Wednesday, May 8

Robert Peston on his wife Siân Busby: 'I miss her all the time'

A paean to a loved one. Brave? Most definitely. Curious eh? To see and read these memories? Lucky that they had such a love to share and behold son. 

But one thing. Don't cry when I leave. One of my teachers told me that tears are an expression of regret. Regret that that person didn't get to do so many things. Play with them. Read with them. Dance with them. Cook with them. So on and so forth. We have had fun son. We have done so many things together. So nothing to cry about. But be happy for the times we spent together. That's the thing. Look around you at the people you love. Will you cry if they go? Why? Regret? If there's regret then why haven't you done those things with them? Do it now! 

Be happy son. 



Robert Peston on his wife Siân Busby: 'I miss her all the time' | Radio Times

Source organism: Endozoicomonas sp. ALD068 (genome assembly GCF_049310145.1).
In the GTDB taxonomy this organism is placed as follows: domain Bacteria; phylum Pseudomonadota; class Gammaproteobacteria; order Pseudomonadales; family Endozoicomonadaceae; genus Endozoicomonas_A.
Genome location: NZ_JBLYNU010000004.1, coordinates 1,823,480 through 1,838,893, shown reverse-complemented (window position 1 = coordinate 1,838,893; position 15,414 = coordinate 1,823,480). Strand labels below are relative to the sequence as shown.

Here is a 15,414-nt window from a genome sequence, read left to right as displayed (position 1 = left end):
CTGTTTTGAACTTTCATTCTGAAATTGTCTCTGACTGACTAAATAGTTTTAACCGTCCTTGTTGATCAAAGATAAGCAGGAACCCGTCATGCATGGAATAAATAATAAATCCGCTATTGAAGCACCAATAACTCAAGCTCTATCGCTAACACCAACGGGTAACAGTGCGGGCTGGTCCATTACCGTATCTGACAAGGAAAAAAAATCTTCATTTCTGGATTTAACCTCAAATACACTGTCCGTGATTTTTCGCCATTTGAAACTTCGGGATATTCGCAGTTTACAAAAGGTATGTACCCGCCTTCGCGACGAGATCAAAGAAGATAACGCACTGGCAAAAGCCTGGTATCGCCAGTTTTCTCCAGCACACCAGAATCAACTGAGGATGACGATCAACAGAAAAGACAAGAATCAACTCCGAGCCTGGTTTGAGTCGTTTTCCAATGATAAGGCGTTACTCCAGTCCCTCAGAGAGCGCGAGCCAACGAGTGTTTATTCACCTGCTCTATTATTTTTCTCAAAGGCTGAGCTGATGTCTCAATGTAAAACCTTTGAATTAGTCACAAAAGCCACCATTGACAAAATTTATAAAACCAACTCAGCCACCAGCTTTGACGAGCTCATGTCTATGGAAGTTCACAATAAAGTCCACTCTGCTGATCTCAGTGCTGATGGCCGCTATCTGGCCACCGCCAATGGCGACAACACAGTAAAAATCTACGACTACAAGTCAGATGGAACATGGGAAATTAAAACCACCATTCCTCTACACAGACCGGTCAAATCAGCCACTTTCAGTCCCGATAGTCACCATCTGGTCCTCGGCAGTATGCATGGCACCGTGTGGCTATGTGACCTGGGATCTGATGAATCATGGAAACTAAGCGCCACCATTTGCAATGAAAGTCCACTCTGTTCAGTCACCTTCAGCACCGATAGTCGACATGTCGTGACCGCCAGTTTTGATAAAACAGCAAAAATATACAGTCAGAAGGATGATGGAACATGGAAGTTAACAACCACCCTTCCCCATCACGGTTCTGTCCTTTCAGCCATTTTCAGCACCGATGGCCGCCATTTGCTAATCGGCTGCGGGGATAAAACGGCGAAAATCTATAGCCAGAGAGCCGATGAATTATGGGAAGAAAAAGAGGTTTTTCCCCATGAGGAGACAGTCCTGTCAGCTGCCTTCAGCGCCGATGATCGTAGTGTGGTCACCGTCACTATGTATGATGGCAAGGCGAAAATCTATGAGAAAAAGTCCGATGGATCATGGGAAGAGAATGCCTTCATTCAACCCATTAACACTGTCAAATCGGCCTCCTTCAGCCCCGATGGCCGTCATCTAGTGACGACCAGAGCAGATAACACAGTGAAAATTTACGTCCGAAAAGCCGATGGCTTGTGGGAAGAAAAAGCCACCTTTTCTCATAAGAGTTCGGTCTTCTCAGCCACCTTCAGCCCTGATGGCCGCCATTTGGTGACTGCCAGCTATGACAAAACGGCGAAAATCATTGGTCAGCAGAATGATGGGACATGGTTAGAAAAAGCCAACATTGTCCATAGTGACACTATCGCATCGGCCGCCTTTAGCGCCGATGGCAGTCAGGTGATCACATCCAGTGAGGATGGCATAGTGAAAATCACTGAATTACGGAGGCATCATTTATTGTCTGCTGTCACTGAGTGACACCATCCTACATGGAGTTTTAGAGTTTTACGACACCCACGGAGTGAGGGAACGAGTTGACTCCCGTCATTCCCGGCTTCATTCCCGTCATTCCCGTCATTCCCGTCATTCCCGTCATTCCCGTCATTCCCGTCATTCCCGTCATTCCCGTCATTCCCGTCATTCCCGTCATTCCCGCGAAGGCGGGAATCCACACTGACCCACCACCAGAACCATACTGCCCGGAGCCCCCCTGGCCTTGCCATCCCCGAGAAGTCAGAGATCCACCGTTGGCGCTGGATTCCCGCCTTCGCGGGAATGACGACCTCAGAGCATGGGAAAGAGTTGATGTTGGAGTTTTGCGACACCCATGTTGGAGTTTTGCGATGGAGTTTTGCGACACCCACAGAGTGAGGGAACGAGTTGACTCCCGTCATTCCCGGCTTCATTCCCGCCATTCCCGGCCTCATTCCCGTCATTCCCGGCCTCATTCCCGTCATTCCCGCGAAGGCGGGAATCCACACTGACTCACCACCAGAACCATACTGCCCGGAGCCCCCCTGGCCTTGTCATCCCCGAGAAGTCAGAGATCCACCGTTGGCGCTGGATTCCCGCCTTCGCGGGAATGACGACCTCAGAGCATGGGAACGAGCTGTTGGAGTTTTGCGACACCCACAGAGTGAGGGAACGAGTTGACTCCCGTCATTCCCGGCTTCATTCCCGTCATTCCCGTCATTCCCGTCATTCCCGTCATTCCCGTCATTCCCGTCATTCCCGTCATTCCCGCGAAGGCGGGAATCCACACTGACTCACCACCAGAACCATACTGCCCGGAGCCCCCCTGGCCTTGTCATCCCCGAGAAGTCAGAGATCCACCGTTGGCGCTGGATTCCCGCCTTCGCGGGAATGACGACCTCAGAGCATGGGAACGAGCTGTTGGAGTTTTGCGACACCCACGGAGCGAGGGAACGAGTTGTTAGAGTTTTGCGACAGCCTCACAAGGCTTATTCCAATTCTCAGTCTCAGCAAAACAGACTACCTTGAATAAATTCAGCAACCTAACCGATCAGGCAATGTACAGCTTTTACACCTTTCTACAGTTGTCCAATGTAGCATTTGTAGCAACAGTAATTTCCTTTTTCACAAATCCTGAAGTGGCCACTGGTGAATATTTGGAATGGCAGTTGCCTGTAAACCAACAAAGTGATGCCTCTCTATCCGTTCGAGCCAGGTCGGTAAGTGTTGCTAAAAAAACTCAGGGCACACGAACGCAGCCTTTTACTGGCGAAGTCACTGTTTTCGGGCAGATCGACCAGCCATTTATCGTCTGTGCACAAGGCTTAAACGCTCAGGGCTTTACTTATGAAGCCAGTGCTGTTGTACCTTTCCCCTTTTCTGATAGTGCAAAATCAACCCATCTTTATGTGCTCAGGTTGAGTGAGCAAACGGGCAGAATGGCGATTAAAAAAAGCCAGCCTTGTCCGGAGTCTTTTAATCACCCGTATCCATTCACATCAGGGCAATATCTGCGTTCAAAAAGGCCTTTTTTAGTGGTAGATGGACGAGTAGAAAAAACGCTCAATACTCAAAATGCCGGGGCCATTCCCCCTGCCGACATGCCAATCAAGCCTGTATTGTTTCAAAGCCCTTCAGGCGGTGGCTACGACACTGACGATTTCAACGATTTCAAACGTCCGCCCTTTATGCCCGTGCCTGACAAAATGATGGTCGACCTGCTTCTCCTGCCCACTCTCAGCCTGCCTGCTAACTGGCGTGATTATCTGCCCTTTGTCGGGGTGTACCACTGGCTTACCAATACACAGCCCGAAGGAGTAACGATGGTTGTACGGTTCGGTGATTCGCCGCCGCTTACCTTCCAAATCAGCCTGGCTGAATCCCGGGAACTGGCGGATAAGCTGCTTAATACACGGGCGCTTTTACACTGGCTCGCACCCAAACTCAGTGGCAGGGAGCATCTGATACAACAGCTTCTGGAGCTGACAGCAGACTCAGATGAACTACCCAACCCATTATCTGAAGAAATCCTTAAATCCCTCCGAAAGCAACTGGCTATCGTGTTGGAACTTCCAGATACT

Siân Elizabeth Busby died on 4 September 2012 after a long illness. A few days later I transcribed her handwritten manuscript for the end of A Commonplace Killing, her final novel. My motive was selfish: I wanted to keep talking to her. I still do. The tears could not be staunched as I read, deciphered and typed. Foggy-brained, the transcription was spoilt by spelling mistakes and typographical errors. All mine. Siân’s prose was as pellucid and accurate as ever. And brave. Here she was, all hope lost of reprieve from the lethal cancer, reflecting on what it is like to know that death awaits on the morrow.

What caught me off guard is that the work is complete, and – for me at least – more-or-less perfect. Siân worked on it until the illness became excruciating and wholly incapacitating. I did not know, until reading handwriting as familiar as my own and hearing her voice in my head, that she had finished this exquisite work. I should have guessed. When Siân put her formidable mind to a project, whether it was teaching herself to read as an infant, years before going to school, or curating a museum on the history of Judaism (a non-Jew, she could hold her own in a scholarly spat with the rabbis, and inevitably knew far more about my inherited faith than me), or directing a 19-hour Chinese opera, she always triumphed. And as if to accentuate my own vanity, she was never smug, always dissatisfied with her own efforts, routinely critical of her achievements.

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